We are all from the animal kingdom. I’m not talking about the argument of Creationism versus Evolution. On the contrary, I’m talking about comparisons to the animals we resemble in characteristics and physical stride.
While enduring exercise class, I noticed similarities between the people in my class and certain animals. I believe the best way to detect an individual’s likeness to an animal is to observe her while she runs and works out. This has been a successful theory for me, of course, only in my own private observations….in my own privately controlled experiment.
This person runs and scurries like rabbit, dodging predators with speed and quick, agile movements. She stays low to the ground and has the endurance to survive. There is little, if any, fat on her body and she love marathons.
She has an innate strength that is only enhanced by working out. Her girth (How many times in your life have you used that word?) and stock remind me of an ox. She is built for work. Attach a yoke to her, and she could pull a plow.
It is this gene pool that has kept humanity moving forward. She descends from a hardy people who survived famine, the Black Plague, and frontier life. There are no delicate wisps in her lineage. Great puffs and grunts are exhaled with a beet red face, but she keeps pushing. She is silent when in pain and never complains of hardship.
She’s an overachiever, choosing to do the most difficult version of any exercise. When doing lunges, her bended knee actually touches the ground. When using small hand weights, she opts for the same weight an NFL linebacker would use. When doing push-ups, she lifts one leg off the ground.
On a typical day of defeat for me, I was exercising and watching the ox perform double of what I did. I finally stopped, and said out of breath, “You’re a Beast.” The Ox smiled as if I gave her the best compliment of her life. She owns that ox spirit and is proud of her power and might.
The Deer & Gazelle:
This person takes loooooooong strides with her long, graceful legs. While warming up, she move effortlessly and appears to be engaged in ballet rather than boot camp. However, as soon as the alert is sounded, she is down to business with her elegant gait….her arms and legs moving in perfect rhythm as fluid extensions of her body.
She doesn’t have the same intense concentration as the others, yet she takes on her surrounding as if she owns it. While the rabbit scuttles around her, and the ox is a lone force way behind, she lopes across the terrain of the gym floor with ease, turning her head from side to side to converse about anything from the weather to her children. My aspiration is to fall into this group someday, but I’m not there yet.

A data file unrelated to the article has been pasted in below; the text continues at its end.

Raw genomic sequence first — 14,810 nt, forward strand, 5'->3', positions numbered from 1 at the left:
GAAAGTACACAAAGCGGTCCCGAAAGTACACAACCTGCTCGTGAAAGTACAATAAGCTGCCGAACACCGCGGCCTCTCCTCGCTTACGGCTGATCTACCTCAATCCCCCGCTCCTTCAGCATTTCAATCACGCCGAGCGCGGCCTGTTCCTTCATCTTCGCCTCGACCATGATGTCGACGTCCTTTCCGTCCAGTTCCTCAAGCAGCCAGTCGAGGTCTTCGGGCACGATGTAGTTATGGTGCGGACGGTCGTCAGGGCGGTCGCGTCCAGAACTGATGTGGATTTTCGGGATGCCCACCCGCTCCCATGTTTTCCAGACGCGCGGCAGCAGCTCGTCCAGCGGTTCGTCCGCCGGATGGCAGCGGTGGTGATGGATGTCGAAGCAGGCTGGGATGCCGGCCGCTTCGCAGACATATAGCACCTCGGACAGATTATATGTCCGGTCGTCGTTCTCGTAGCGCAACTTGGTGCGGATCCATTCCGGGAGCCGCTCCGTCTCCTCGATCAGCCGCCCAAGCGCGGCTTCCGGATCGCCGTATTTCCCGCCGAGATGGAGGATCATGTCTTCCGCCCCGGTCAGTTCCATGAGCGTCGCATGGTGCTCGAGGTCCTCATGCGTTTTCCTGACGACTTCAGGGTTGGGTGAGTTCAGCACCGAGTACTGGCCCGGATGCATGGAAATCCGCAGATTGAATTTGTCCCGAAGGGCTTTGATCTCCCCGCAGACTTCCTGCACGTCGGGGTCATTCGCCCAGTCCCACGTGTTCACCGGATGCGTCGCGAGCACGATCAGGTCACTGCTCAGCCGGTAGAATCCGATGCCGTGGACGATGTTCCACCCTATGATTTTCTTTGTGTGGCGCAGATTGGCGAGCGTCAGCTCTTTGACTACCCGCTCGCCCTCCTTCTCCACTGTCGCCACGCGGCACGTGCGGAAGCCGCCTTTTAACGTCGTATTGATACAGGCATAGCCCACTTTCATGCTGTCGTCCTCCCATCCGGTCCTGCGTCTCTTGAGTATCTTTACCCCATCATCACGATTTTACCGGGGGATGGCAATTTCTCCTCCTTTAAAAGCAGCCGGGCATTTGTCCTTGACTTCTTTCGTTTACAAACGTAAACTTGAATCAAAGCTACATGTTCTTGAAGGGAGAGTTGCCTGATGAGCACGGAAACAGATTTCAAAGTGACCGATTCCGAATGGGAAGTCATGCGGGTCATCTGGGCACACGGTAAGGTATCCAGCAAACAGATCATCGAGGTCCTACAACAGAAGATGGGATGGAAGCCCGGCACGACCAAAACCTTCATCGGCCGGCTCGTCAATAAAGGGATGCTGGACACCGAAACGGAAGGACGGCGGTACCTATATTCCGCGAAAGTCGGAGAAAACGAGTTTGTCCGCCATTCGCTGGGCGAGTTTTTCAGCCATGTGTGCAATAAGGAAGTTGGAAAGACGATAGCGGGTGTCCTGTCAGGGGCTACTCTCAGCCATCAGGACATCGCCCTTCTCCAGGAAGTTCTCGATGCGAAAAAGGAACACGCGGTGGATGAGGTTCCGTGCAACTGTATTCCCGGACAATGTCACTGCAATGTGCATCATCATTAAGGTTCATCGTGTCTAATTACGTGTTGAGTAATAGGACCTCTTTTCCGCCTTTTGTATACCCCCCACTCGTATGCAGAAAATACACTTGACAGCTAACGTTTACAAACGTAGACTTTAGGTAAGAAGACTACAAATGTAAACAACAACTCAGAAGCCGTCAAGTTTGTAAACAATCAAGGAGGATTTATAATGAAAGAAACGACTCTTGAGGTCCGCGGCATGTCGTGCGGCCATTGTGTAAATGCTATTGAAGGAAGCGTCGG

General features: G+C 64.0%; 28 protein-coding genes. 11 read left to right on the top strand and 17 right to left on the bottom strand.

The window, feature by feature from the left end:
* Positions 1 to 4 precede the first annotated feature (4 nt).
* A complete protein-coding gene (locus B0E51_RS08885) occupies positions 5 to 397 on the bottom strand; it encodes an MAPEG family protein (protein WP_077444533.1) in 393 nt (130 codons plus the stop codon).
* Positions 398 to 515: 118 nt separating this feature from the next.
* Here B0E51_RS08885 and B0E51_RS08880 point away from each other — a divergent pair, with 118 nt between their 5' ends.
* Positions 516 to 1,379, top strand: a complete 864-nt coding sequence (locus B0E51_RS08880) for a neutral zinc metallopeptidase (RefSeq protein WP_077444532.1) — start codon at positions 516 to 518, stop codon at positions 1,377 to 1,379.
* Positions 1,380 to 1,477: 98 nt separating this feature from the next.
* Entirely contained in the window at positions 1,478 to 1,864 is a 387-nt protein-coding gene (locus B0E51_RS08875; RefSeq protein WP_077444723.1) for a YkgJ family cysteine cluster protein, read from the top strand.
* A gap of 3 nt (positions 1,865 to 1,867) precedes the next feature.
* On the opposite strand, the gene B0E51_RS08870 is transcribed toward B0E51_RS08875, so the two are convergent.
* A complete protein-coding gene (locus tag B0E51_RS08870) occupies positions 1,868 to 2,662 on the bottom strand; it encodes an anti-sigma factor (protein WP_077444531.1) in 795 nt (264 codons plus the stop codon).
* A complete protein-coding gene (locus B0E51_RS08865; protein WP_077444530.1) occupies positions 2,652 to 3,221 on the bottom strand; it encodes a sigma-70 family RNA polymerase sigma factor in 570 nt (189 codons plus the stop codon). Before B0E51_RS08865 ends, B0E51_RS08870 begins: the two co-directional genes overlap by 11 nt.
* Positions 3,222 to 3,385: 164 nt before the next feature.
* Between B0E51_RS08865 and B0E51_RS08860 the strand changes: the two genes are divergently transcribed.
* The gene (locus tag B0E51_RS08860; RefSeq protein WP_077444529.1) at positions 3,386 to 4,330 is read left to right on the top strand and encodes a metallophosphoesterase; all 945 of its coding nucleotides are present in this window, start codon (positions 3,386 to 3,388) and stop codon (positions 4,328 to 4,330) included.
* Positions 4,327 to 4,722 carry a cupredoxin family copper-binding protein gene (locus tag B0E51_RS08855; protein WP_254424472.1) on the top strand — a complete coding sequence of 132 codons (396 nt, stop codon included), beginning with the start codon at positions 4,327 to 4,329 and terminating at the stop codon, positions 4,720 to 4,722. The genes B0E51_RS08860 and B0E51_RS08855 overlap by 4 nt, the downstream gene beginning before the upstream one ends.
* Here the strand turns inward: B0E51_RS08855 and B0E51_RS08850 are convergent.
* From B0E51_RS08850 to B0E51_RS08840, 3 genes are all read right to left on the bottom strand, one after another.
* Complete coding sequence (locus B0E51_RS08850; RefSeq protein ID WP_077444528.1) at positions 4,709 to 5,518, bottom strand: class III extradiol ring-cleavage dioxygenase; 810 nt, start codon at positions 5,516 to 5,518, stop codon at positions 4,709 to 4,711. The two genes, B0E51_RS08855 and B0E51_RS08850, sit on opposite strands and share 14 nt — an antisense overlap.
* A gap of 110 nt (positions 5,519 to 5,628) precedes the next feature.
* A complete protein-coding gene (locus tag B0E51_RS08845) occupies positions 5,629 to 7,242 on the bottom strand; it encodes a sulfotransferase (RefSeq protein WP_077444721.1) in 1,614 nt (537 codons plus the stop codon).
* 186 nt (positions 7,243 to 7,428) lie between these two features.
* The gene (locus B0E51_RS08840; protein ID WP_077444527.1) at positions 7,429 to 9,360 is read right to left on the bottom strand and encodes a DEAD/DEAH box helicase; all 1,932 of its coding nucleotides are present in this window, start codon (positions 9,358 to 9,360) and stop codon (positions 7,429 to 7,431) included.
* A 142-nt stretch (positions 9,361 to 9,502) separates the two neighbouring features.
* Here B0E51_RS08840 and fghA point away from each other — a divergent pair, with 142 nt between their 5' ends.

This stealthy creature has a quiet step that makes the other animals cautious. Her fashionable exercise clothes (like the beautiful coat of a jaguar), and cute as a kitten face (like her feline cousin) masks her masculine, well-toned limbs. While other animals attempt to look around and spot the jaguar, they are usually not prepared for her approach. A jaguar cannot be detected; she sneaks up on you.
She never has cause to move over or make room for others, because people instinctively don’t interfere with her guarded tread. Her sense of fashion and aloofness can be deceptive; she is powerful…well shaped…and ready to run. The jaguar does not breathe heavily and will never be found out of breath. She looks around and is closely attune with the weakest in the pack. It scares me how she peers at me.
Who doesn’t love the goofy, sweet spirited Golden Retriever? There are always a couple dogs in every exercise class. They’re the ones who socialize every minute while working out. They see exercise as play and fun, rather than a necessary torture. There’s always a smile on their faces, no matter the activity. They take a lot of water breaks and when the exercise is too hard, they modify it a bit to their own liking until the instructor scolds and/or redirects them.
And at the end of class, their eyes light up and they start to drool if the instructor gives them a treat such as a single dark chocolate. They enjoy socializing in class, love their instructor for giving them treats, and after class will all go on their merry way…out for coffee and doughnuts! I need to be more like a dog.
This lumbering creature is my favorite and the one with whom I identify. Have you ever seen an elephant run and thought, “That’s just not right. She was not meant to run.” Yep, that’ me. However, an elephant does walk, and I’m pretty sure that I could walk across Africa and be ok. The elephant stands away from the crowd observing. She is the loner, always in the background, standing with her own kind. Though slower than the other animals, she perseveres and in the end is always standing.
Do you identify with one of these animals? You can change animals. You don’t have to be the same one forever, but I think I’ll hang onto the elephant for a while. There are benefits to every animal, whether it’s strength, stride, endurance or happiness. If mine is a long memory and loyalty, I can live with that.
Embrace your animal,
June 6, 2013